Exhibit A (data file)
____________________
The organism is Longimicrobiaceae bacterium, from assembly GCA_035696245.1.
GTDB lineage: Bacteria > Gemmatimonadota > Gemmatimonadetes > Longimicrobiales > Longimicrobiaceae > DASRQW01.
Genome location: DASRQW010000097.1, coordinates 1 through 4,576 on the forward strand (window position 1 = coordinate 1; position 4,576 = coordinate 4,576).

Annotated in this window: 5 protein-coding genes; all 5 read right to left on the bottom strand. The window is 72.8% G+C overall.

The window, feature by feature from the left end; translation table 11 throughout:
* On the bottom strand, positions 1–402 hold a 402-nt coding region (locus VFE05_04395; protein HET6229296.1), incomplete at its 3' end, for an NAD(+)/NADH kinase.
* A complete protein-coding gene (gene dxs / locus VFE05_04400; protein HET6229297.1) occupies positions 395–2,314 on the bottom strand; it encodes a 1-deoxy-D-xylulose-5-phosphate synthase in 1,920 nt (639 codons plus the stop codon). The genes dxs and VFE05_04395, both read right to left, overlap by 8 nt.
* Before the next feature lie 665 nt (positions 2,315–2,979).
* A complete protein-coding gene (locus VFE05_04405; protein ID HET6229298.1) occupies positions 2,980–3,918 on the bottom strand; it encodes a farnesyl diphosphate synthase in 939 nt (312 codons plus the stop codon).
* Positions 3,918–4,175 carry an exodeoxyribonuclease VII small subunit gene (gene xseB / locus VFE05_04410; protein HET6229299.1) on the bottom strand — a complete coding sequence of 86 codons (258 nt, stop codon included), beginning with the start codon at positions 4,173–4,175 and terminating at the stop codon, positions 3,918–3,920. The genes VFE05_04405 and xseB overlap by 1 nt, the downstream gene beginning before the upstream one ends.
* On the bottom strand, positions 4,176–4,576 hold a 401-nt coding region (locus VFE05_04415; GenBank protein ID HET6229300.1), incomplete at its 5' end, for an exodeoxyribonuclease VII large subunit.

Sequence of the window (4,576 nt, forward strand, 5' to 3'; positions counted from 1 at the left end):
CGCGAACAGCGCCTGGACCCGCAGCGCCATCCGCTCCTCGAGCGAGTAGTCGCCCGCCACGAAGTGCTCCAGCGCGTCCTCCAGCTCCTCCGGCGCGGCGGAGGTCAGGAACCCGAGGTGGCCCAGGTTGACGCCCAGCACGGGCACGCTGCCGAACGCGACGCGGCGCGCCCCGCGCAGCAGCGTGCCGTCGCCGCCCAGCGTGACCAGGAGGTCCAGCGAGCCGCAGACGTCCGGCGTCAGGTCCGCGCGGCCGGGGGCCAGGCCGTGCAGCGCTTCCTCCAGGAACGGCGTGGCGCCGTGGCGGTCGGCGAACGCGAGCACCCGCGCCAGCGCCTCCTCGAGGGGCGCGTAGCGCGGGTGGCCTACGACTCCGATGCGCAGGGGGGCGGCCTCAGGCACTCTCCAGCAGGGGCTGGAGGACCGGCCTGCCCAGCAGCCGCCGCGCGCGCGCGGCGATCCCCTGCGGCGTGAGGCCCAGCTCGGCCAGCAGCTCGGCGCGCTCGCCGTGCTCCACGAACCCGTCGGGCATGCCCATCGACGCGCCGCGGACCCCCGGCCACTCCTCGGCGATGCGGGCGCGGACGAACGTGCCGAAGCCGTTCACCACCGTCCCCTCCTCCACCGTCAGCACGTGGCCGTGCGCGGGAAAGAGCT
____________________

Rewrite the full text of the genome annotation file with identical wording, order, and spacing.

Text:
The organism is Longimicrobiaceae bacterium, from assembly GCA_035696245.1.
GTDB lineage: Bacteria > Gemmatimonadota > Gemmatimonadetes > Longimicrobiales > Longimicrobiaceae > DASRQW01.
Genome location: DASRQW010000097.1, coordinates 1 through 4,576 on the forward strand (window position 1 = coordinate 1; position 4,576 = coordinate 4,576).

Annotated in this window: 5 protein-coding genes; all 5 read right to left on the bottom strand. The window is 72.8% G+C overall.

The window, feature by feature from the left end; translation table 11 throughout:
* On the bottom strand, positions 1–402 hold a 402-nt coding region (locus VFE05_04395; protein HET6229296.1), incomplete at its 3' end, for an NAD(+)/NADH kinase.
* A complete protein-coding gene (gene dxs / locus VFE05_04400; protein HET6229297.1) occupies positions 395–2,314 on the bottom strand; it encodes a 1-deoxy-D-xylulose-5-phosphate synthase in 1,920 nt (639 codons plus the stop codon). The genes dxs and VFE05_04395, both read right to left, overlap by 8 nt.
* Before the next feature lie 665 nt (positions 2,315–2,979).
* A complete protein-coding gene (locus VFE05_04405; protein ID HET6229298.1) occupies positions 2,980–3,918 on the bottom strand; it encodes a farnesyl diphosphate synthase in 939 nt (312 codons plus the stop codon).
* Positions 3,918–4,175 carry an exodeoxyribonuclease VII small subunit gene (gene xseB / locus VFE05_04410; protein HET6229299.1) on the bottom strand — a complete coding sequence of 86 codons (258 nt, stop codon included), beginning with the start codon at positions 4,173–4,175 and terminating at the stop codon, positions 3,918–3,920. The genes VFE05_04405 and xseB overlap by 1 nt, the downstream gene beginning before the upstream one ends.
* On the bottom strand, positions 4,176–4,576 hold a 401-nt coding region (locus VFE05_04415; GenBank protein ID HET6229300.1), incomplete at its 5' end, for an exodeoxyribonuclease VII large subunit.

Sequence of the window (4,576 nt, forward strand, 5' to 3'; positions counted from 1 at the left end):
CGCGAACAGCGCCTGGACCCGCAGCGCCATCCGCTCCTCGAGCGAGTAGTCGCCCGCCACGAAGTGCTCCAGCGCGTCCTCCAGCTCCTCCGGCGCGGCGGAGGTCAGGAACCCGAGGTGGCCCAGGTTGACGCCCAGCACGGGCACGCTGCCGAACGCGACGCGGCGCGCCCCGCGCAGCAGCGTGCCGTCGCCGCCCAGCGTGACCAGGAGGTCCAGCGAGCCGCAGACGTCCGGCGTCAGGTCCGCGCGGCCGGGGGCCAGGCCGTGCAGCGCTTCCTCCAGGAACGGCGTGGCGCCGTGGCGGTCGGCGAACGCGAGCACCCGCGCCAGCGCCTCCTCGAGGGGCGCGTAGCGCGGGTGGCCTACGACTCCGATGCGCAGGGGGGCGGCCTCAGGCACTCTCCAGCAGGGGCTGGAGGACCGGCCTGCCCAGCAGCCGCCGCGCGCGCGCGGCGATCCCCTGCGGCGTGAGGCCCAGCTCGGCCAGCAGCTCGGCGCGCTCGCCGTGCTCCACGAACCCGTCGGGCATGCCCATCGACGCGCCGCGGACCCCCGGCCACTCCTCGGCGATGCGGGCGCGGACGAACGTGCCGAAGCCGTTCACCACCGTCCCCTCCTCCACCGTCAGCACGTGGCCGTGCGCGGGAAAGAGCT